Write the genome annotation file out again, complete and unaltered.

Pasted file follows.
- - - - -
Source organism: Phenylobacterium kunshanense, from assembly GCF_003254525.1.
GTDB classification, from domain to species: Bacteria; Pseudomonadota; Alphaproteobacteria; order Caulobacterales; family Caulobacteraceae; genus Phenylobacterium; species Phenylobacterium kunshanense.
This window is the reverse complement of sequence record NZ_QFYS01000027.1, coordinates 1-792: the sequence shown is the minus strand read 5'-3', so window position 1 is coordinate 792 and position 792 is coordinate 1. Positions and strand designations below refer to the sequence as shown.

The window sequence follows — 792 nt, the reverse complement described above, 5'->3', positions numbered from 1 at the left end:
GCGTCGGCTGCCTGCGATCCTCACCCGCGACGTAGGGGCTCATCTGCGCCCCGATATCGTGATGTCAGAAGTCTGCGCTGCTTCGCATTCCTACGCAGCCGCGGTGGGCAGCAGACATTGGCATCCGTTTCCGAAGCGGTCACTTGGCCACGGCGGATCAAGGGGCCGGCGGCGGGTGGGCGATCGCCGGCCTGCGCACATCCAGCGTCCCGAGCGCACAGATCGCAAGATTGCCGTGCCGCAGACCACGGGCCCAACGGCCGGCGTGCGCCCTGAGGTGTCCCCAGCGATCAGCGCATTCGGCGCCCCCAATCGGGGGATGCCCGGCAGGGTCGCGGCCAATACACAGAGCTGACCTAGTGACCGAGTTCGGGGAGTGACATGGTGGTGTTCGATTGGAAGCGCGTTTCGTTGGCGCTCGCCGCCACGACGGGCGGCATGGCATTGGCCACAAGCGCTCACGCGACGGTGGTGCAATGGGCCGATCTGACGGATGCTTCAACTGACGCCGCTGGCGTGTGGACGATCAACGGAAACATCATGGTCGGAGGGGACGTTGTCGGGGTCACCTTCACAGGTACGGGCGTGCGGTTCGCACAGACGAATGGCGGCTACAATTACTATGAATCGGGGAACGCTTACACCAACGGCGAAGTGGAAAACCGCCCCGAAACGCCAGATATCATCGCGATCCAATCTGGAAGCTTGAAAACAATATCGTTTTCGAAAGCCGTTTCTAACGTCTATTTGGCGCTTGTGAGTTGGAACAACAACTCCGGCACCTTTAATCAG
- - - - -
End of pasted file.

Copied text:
Source organism: Phenylobacterium kunshanense, from assembly GCF_003254525.1.
GTDB classification, from domain to species: Bacteria; Pseudomonadota; Alphaproteobacteria; order Caulobacterales; family Caulobacteraceae; genus Phenylobacterium; species Phenylobacterium kunshanense.
This window is the reverse complement of sequence record NZ_QFYS01000027.1, coordinates 1-792: the sequence shown is the minus strand read 5'-3', so window position 1 is coordinate 792 and position 792 is coordinate 1. Positions and strand designations below refer to the sequence as shown.

The window sequence follows — 792 nt, the reverse complement described above, 5'->3', positions numbered from 1 at the left end:
GCGTCGGCTGCCTGCGATCCTCACCCGCGACGTAGGGGCTCATCTGCGCCCCGATATCGTGATGTCAGAAGTCTGCGCTGCTTCGCATTCCTACGCAGCCGCGGTGGGCAGCAGACATTGGCATCCGTTTCCGAAGCGGTCACTTGGCCACGGCGGATCAAGGGGCCGGCGGCGGGTGGGCGATCGCCGGCCTGCGCACATCCAGCGTCCCGAGCGCACAGATCGCAAGATTGCCGTGCCGCAGACCACGGGCCCAACGGCCGGCGTGCGCCCTGAGGTGTCCCCAGCGATCAGCGCATTCGGCGCCCCCAATCGGGGGATGCCCGGCAGGGTCGCGGCCAATACACAGAGCTGACCTAGTGACCGAGTTCGGGGAGTGACATGGTGGTGTTCGATTGGAAGCGCGTTTCGTTGGCGCTCGCCGCCACGACGGGCGGCATGGCATTGGCCACAAGCGCTCACGCGACGGTGGTGCAATGGGCCGATCTGACGGATGCTTCAACTGACGCCGCTGGCGTGTGGACGATCAACGGAAACATCATGGTCGGAGGGGACGTTGTCGGGGTCACCTTCACAGGTACGGGCGTGCGGTTCGCACAGACGAATGGCGGCTACAATTACTATGAATCGGGGAACGCTTACACCAACGGCGAAGTGGAAAACCGCCCCGAAACGCCAGATATCATCGCGATCCAATCTGGAAGCTTGAAAACAATATCGTTTTCGAAAGCCGTTTCTAACGTCTATTTGGCGCTTGTGAGTTGGAACAACAACTCCGGCACCTTTAATCAG